The blockade started in September 2015 and ended only in February 2016. The Nepalese had to withstand the harsh and cold winter of 2015-2016 without fuel and food.
As can be imagined after an experience like that, India does not have a single friend left in Nepal. Imagine if the 8-week COVID-19 shutdown in India was not imposed by an Indian government but forced on Indians by a foreign government. The Indian government, of course, not surprisingly, claims it never imposed any blockade on Nepal, that Indian trucks were voluntarily refusing to enter Nepal because of fear of violence, but Nepalese media have countered this narrative by saying that there was violence even before September 2015 and that did not stop the trucks from coming in.
In late January 2016, the Nepalese government amended the Constitution to make some concessions to the Madhesis. Even though the Madhesis said that these didn't go far enough, the blockade miraculously went away and trucks started rolling into Nepal in February.
A relevant detail is that, by this time, the elections in Bihar were over, with the BJP getting badly drubbed at the polls. The government was aware of how unpopular India had become in Nepal and how China had tried to airlift fuel to Kathmandu.
Enter the Dragon
The blockade had zero effect on the BJP's prospects in the election in Bihar. They came third, behind the RJD and the JDU.
But it had huge ramifications in Nepal. In the last four years, Nepal has signed several agreements with China, including fuel and food supply agreements, agreements for creating a railway system in Nepal, and a plan to connect China with Nepal by rail by 2022.
And today's news is the last nail in the coffin of the “special relationship” between India and Nepal.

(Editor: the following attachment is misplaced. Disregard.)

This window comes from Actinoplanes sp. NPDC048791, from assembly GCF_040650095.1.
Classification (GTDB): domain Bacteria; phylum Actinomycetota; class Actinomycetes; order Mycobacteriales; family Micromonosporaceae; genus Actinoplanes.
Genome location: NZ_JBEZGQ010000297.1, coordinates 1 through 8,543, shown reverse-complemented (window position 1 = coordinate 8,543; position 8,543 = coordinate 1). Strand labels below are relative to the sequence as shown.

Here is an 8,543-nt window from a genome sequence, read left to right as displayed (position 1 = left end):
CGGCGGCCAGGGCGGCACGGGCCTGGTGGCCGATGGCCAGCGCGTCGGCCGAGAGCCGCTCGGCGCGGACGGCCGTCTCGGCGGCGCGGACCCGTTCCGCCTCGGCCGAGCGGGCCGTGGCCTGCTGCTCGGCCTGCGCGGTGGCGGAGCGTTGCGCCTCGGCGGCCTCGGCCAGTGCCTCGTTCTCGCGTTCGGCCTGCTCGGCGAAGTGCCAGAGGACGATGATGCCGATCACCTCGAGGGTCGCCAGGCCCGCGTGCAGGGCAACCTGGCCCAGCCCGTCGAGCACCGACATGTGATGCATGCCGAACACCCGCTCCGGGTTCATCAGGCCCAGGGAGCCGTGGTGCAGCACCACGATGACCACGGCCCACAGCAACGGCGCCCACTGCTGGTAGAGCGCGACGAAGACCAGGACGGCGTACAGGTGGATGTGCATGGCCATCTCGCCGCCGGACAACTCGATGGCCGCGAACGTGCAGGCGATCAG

Once the rail link with China is complete in 2022, Nepal will be firmly in China's orbit. In 2017, Nepal signed up to become part of China's Belt Road Initiative. The railways within Nepal will be built as part of the BRI.
By now, we all know the endgame of the BRI. We have seen it in Sri Lanka, Kenya, and many other countries. Nepal is a poor country and has no way to pay back the Chinese for their generosity in building all this infrastructure.
So how can they pay the Chinese back? Maybe give them some land in return.
Maybe a few military bases within Nepal.
Welcome to India's new nightmare. India is already living in daily fear of China grabbing our territory at their will — as they just did in Ladakh, with the Modi government just watching helplessly. We are already worried about Chinese incursions in Ladakh and Arunachal Pradesh. Now add the entire, long, Indo-Nepal border to this — facing Bihar, Uttar Pradesh, and Uttarakhand. This is no longer some forgettable north-east state (for most Indians). This is the Hindi heartland.
Welcome (again!) to RSS incompetence.
From Nehru's time until even recently, the Nepalese government would never take any major decisions without consulting New Delhi. But yesterday, Nepal demonstrated that India has zero influence in Nepal today.
If incompetence were the only reason for the mess we are in today, it would perhaps be forgivable. But the main reason for this decline in our relations with Nepal is that Modi put his personal interest above the interest of India and took an action in September 2015 that he would have known would cause incalculable harm to the country even though he himself hoped to benefit from that action politically. Some may correctly point out that this is not the first time that India has blockaded Nepal. India did so in 1989, causing immense harm to the Nepalese and their economy. But China was not yet a superpower in 1989, and so India could get away with it.
Had the PM consulted the veteran bureaucrats in the Ministry of External Affairs, they would have undoubtedly counseled against such an action in the changed circumstances of 2015. But it is unrealistic to expect this PM to ever consult any experts. Also, the bureaucrats in the MEA are sworn to protect the interests of the country. In this case, however, the PM’s motive was not the well-being of the country. It was the well-being of his party. And himself.
What do you call a person who prioritizes his interests above those of the nation and who acts in such a way that he benefits personally and the nation loses as a result of his actions?